WoT: 20 Obscure Tank Facts

Taken from the official WoT NA portal

A selection of the most obscure bits of knowledge – because you can never know too much about tanks.


1. The Word “Tank”

During World War I, the British “Landships Committee” changed their title to keep their new vehicles secret and not so obvious. They went with “water carriers” and “tanks.” That’s also why tanks have so many “nautical” component names, such as bow, hatch, hull, and sponson.

2. Owner’s Manuals

Much like today’s electronics or Swedish furniture, every Tiger and Panther came with an owner’s manual peppered with cartoony illustrations.

3. “In the Mood”

The name of the most dangerous Sherman in World War II.

4. Made for Walkin’

Artificial leather coverings from the seats of Russia’s Sherman (Sherman Loza) made excellent boots if the tanks were left unguarded.

5. Speak Not of the Apricot

Apricots are not allowed on, near, about, or within a one-mile radius of American tanks. Even the word “apricot” is forbidden. It’s a superstitious tradition that started in WWII with the U.S. Marine Amtracks.

6. Electric Starter Motors

Though these motors were common in tanks by WWII, they were backup devices in many tanks (such as Germany’s), or used if the engine was already warm.

7. No A/C!

Advanced modern tanks like the Abrams don’t have air conditioning for the crew. (Though the latest model has a “Thermal Management System” to keep the computers cool in the desert.)

8. Dance Party

The same modern tanks can support an MP3 player for piping tunes (or audiobooks) through the intercom system.

9. Hold Your Nose!

When escape hatches were removed from the floors of tank designs, shell casings were used for the, er, “facilities.” Then once combustible casings came on the scene, the duty was left to MRE bags.

10. Turbine Engines

The first production tank to use a turbine engine was the Strv-103. The T-80 was next, then the Abrams.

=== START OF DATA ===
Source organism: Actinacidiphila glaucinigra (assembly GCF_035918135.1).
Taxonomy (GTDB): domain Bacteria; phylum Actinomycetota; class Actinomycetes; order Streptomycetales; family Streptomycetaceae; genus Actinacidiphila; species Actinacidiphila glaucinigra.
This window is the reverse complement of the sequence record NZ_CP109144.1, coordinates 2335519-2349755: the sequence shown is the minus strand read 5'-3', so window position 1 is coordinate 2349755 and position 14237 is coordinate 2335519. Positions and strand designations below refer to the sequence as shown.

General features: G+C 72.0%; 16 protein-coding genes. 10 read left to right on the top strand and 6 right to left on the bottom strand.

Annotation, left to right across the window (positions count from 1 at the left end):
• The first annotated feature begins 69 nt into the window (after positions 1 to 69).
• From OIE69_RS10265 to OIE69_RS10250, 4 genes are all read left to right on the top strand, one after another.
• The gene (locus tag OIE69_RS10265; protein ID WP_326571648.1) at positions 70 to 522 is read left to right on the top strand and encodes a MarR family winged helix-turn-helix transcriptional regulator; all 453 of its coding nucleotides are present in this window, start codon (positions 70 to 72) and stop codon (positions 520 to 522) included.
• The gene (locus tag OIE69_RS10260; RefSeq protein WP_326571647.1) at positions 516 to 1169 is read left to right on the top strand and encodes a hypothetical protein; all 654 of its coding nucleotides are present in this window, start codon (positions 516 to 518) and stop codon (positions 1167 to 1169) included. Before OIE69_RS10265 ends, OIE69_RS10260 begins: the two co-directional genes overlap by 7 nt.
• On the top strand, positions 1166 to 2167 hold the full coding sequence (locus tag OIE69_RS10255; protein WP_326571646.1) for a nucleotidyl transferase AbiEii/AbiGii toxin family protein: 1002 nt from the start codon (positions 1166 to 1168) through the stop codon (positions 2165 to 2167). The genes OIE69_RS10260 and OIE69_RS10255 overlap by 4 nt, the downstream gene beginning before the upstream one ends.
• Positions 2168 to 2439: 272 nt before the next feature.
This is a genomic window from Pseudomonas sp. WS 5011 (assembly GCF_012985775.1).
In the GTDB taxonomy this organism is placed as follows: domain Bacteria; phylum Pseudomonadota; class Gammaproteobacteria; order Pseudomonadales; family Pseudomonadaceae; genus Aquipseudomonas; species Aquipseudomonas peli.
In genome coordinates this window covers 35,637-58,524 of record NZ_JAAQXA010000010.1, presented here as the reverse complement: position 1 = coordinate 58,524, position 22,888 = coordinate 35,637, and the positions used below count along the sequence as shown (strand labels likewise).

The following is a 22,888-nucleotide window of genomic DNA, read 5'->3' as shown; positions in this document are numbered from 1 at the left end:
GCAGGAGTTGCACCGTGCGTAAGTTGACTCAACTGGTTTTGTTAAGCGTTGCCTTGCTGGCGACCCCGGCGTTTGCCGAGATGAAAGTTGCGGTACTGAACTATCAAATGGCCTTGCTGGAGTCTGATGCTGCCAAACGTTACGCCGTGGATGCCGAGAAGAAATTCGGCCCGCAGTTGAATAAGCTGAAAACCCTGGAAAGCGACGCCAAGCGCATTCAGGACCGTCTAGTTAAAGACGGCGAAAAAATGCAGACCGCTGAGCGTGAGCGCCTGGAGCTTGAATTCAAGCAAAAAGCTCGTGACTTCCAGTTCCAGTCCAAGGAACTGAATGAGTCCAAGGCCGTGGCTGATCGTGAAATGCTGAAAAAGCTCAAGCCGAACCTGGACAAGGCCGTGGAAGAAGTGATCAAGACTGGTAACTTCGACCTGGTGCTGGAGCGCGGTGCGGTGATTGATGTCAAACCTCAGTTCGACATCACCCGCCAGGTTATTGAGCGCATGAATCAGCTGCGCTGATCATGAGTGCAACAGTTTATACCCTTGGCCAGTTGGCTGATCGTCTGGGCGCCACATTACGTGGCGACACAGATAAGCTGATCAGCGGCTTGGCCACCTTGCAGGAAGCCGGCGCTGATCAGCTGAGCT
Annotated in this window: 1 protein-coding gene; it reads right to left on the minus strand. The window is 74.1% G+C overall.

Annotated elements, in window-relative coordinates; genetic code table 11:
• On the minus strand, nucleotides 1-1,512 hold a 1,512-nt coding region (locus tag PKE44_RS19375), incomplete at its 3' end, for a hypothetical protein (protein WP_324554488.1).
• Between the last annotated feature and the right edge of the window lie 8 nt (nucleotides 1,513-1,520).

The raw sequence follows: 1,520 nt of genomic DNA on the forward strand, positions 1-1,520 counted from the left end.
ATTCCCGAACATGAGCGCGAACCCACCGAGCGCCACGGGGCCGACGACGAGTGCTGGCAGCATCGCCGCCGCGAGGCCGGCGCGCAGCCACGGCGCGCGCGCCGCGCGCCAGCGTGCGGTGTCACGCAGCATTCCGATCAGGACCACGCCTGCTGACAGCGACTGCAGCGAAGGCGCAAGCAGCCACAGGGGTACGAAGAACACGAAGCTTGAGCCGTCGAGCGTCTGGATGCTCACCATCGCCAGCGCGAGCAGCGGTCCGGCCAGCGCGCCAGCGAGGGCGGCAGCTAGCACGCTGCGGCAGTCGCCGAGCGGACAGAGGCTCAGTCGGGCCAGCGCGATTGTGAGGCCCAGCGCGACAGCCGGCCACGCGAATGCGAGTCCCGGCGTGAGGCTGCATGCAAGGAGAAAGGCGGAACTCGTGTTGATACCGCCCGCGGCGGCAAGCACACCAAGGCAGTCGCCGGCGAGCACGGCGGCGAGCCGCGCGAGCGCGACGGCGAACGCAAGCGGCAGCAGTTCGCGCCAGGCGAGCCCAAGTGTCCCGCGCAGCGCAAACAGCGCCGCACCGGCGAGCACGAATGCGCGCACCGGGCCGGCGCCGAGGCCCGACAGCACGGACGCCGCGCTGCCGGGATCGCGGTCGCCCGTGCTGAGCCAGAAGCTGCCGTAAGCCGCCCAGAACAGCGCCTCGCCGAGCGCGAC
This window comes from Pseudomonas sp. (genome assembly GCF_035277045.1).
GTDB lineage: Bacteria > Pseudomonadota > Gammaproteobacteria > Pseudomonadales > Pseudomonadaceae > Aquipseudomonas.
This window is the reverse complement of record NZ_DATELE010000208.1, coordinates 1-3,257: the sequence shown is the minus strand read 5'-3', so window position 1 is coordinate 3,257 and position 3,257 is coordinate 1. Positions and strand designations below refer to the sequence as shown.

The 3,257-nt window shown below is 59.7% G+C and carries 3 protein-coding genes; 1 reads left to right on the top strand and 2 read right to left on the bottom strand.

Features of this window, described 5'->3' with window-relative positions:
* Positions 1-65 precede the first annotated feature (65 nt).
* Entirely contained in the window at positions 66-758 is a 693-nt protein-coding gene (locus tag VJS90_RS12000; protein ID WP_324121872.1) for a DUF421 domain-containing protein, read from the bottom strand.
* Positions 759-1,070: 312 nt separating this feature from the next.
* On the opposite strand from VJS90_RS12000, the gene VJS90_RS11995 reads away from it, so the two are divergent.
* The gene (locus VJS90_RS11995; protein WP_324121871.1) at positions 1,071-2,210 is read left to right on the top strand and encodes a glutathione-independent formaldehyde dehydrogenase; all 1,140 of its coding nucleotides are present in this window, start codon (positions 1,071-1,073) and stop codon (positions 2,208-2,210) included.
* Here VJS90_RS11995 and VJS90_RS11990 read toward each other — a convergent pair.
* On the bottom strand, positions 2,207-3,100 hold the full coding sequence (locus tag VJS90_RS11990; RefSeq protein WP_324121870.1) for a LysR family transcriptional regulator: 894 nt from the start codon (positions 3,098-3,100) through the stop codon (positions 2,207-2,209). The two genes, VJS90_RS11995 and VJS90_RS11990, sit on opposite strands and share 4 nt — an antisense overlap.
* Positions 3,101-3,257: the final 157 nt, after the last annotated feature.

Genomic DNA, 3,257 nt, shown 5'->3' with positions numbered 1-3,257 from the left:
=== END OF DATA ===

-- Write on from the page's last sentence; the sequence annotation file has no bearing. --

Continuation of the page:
11. Multinational Tanks

Modern tanks are somewhat multinational – Abrams has an American engine, a German main gun, British armor, Belgian machineguns, a Canadian fire control system, and the crews carry Italian side arms.

12. Long-Range Record

The longest known range where a tank destroyed another tank was 5,300m, achieved in 1991 by a British Challenger 1 firing APFSDS at a T-55.

13. Going to the Beach

To handle problems with transporting and landing tanks onto beaches, the U.S. built an LST (Landing Ship Tank) in Fort Knox, Kentucky. It still stands today, known as “the LST Building.”

14. The Sum of Its Parts

A typical M4A4 Sherman has 4,537 parts: 1,269 made by Chrysler, 3,268 by subcontractors.

15. Tank Parents

The Father of the U.S. Tank Corps is Samuel D. Rockenbach. The Father of the Armored Force is Adna R. Chaffee Jr. The Father of Tanks is Jean Baptiste Estienne. There is no known mother. Except, of course for “Mother;” the British Mark I.

16. Dirty Dozen

With a 12-person crew, the French Char 2C was the largest operational tank ever made.

17. Thunderbolt

The Abrams tank is named for then-Colonel Creighton Abrams. Though, for the record, his tank’s name was “Thunderbolt.”

18. Stopping the Maus